# cvs -q up test.c
retrieving revision 22.214.171.124 ==> retrieve the version 126.96.36.199, I don't know why need to retrieve this version, why not retrieve the version 1.1
retrieving revision 1.2 ==> retrieve the version 1.2
Merging differences between 188.8.131.52 and 1.2 into test.c ==> I don't understand why here is merge the difference of 184.108.40.206 and 1.2
rcsmerge: warning: conflicts during merge
cvs update: conflicts found in test.c
In the test.c, you will find...
<<<<<<< a="b+1;"> the new modified in the working directory but not yet update to the cvs server.
a=c+1; ==> the latest (newest) version code existed in the cvs server. We must resolve the conflicted part between the modified code which is existed in the working directory with this newest one which is existed in the cvs server.
If the CVS/Entries appear the follwoing line, it means that it is a new added but not yet commited file
normally file will like the following one
/b123.c/1.3/Mon Apr 21 06:36:39 2008//
How to create a cvs branch
# cvs rtag -b branch_name module_name
2.1 Creating a Branch
Branches can be added to the repository tree in order to allow different development paths to be tried, or to add parallel development of code to different base versions. To create a branch, you can use
cvs tag (從目前的Working Directory 切branch)
cvs rtag (從Repository 的 main trunk 切出 branch)
with the -b option.
Do not be fooled! Even though the same commands can be used to create tags, branches are completely different than tags.
To create a branch from the main trunk of my_module at the revision that was last committed, use the command
cvs rtag -b Branchname my_module
To create a branch from a tagged revision of my_module, use the command
cvs rtag -r Tagname -b Branchname my_module
Both commands immediately create a branch in the repository without requiring a cvs commit to enact. You do not need to be in a checked-out working directory to do this.
If you are in a working directory, you can create a new branch in the branch or trunk from which you checked out your working directory (not including the changes you've made to your working directory since the last commit) by using the command
cvs tag -b Branchname
Like rtag, the change is immediate, and does not wait for a commit command.
Your working directory remains on the old branch, at a point after the branch you just created. To move your working directory to the new branch, use the command
cvs update -r Branchname When you are finished making changes to your working directory, save it as the next revision on the new branch with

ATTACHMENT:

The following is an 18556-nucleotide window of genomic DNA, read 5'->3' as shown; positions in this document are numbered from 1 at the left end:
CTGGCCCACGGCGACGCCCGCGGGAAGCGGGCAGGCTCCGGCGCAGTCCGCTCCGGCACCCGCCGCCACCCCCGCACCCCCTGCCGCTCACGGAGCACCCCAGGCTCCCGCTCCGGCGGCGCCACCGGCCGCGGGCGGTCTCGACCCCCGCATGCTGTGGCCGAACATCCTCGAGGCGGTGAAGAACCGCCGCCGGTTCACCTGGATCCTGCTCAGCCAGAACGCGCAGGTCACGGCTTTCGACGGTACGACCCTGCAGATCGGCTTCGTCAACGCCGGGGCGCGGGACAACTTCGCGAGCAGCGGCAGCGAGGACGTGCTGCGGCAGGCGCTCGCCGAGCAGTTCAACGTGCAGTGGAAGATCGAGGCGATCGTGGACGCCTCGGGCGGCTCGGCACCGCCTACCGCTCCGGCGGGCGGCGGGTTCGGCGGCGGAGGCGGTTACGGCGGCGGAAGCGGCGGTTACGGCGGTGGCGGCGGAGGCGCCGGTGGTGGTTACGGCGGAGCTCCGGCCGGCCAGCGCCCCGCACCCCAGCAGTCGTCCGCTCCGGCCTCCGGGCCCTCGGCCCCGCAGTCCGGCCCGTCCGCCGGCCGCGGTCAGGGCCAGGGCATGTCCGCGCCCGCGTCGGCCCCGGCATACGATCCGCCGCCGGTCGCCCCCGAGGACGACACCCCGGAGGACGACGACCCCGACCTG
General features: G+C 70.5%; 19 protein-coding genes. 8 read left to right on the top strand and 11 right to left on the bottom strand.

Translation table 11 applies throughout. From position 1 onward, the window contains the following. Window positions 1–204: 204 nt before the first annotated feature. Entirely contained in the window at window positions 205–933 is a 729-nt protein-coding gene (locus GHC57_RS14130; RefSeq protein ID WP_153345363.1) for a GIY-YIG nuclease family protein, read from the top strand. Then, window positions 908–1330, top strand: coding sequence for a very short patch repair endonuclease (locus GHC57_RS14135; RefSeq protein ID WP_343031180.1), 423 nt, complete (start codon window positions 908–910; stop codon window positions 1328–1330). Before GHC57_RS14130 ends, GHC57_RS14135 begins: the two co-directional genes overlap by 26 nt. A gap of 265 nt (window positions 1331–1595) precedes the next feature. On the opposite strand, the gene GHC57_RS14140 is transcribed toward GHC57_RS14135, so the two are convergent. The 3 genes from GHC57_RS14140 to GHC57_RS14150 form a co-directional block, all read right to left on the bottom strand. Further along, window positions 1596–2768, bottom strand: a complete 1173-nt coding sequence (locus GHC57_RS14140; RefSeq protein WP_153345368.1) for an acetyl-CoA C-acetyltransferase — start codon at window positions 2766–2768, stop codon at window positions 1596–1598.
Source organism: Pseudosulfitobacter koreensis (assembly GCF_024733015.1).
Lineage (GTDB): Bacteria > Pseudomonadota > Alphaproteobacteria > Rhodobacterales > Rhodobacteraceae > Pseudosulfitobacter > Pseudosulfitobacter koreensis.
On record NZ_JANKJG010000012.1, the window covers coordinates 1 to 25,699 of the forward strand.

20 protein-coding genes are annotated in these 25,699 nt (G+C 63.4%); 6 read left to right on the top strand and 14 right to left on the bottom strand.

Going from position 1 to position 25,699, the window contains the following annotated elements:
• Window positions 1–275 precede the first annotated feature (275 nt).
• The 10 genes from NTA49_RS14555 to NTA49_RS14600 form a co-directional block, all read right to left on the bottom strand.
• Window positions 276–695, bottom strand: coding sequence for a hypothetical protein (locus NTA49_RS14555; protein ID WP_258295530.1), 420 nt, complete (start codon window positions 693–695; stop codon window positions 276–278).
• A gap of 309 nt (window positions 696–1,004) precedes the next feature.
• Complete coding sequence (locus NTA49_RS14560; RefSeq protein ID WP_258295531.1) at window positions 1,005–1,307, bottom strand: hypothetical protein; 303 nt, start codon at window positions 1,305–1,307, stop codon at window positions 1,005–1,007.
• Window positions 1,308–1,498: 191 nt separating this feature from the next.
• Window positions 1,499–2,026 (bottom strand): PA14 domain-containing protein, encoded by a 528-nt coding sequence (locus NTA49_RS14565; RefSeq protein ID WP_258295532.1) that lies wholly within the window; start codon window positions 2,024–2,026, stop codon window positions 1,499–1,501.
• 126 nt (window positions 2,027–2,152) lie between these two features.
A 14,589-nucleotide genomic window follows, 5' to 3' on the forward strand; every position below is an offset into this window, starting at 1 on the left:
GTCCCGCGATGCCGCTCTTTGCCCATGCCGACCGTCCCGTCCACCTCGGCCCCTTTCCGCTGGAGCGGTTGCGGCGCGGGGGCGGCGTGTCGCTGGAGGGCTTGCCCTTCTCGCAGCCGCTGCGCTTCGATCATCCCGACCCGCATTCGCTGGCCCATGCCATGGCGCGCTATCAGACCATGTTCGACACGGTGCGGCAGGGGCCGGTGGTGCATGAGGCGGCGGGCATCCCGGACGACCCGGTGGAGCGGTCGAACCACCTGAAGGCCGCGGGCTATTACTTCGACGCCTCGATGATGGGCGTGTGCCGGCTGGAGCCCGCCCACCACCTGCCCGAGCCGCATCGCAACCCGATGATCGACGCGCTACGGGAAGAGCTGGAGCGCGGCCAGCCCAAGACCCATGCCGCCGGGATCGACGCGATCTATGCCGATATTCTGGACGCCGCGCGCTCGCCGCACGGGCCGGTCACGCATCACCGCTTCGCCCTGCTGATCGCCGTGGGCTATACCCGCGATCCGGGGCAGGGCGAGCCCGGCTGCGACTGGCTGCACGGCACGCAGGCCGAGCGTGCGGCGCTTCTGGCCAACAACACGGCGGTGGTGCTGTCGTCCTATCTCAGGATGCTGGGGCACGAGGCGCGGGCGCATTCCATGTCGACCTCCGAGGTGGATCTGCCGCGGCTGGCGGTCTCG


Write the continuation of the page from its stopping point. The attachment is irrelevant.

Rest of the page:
2.1.3 Both rtag and tag
Note that both rtag and tag work directly on the repository and take effect immediately without a commit command. Rtag takes effect at the specified place (the end of the main trunk by default), while tag takes effect at the place where the working directory was checked out or last committed.
==>根據這邊的說明, 建議在切CVS branch時, 不要利用tag, 盡量利用rtag, 因為working directory 有可能每一個檔案它的revision, branch 都不同, 利用tag 切會容易有confuse, 結果可能不是我們想要的
How to removing a empty directory from working directory. Simply type the following commands
# cvs -q up -P
In concept removing directories is somewhat similar to removing files--you want the directory to not exist in your current working directories, but you also want to be able to retrieve old releases in which the directory existed.
The way that you remove a directory is to remove all the files in it. You don't remove the directory itself; there is no way to do that. Instead you specify the `-P' option to cvs update, cvs checkout, or cvs export, which will cause CVS to remove empty directories from working directories. Probably the best way to do this is to always specify `-P'; if you want an empty directory then put a dummy file (for example `.keepme') in it to prevent `-P' from removing it.
Note that `-P' is implied by the `-r' or `-D' options of checkout and export. This way CVS will be able to correctly create the directory or not depending on whether the particular version you are checking out contains any files in that directory.
cvs login ==> this command can use to login to the CVS Server for SSO (Single Sign On)
cvs -d :ssh:uer@IP-Address:/home/cvs login
# cvs -q up -d
cvs [update aborted]: could not chdir to XXXX/loadfile: Not a directory
A. The problem was existed on the client (CVS client) end. There is a file called
'XXXX/loadfile' in the way of creating that directory?
Try deleting it then rerun the "cvs update -A" command?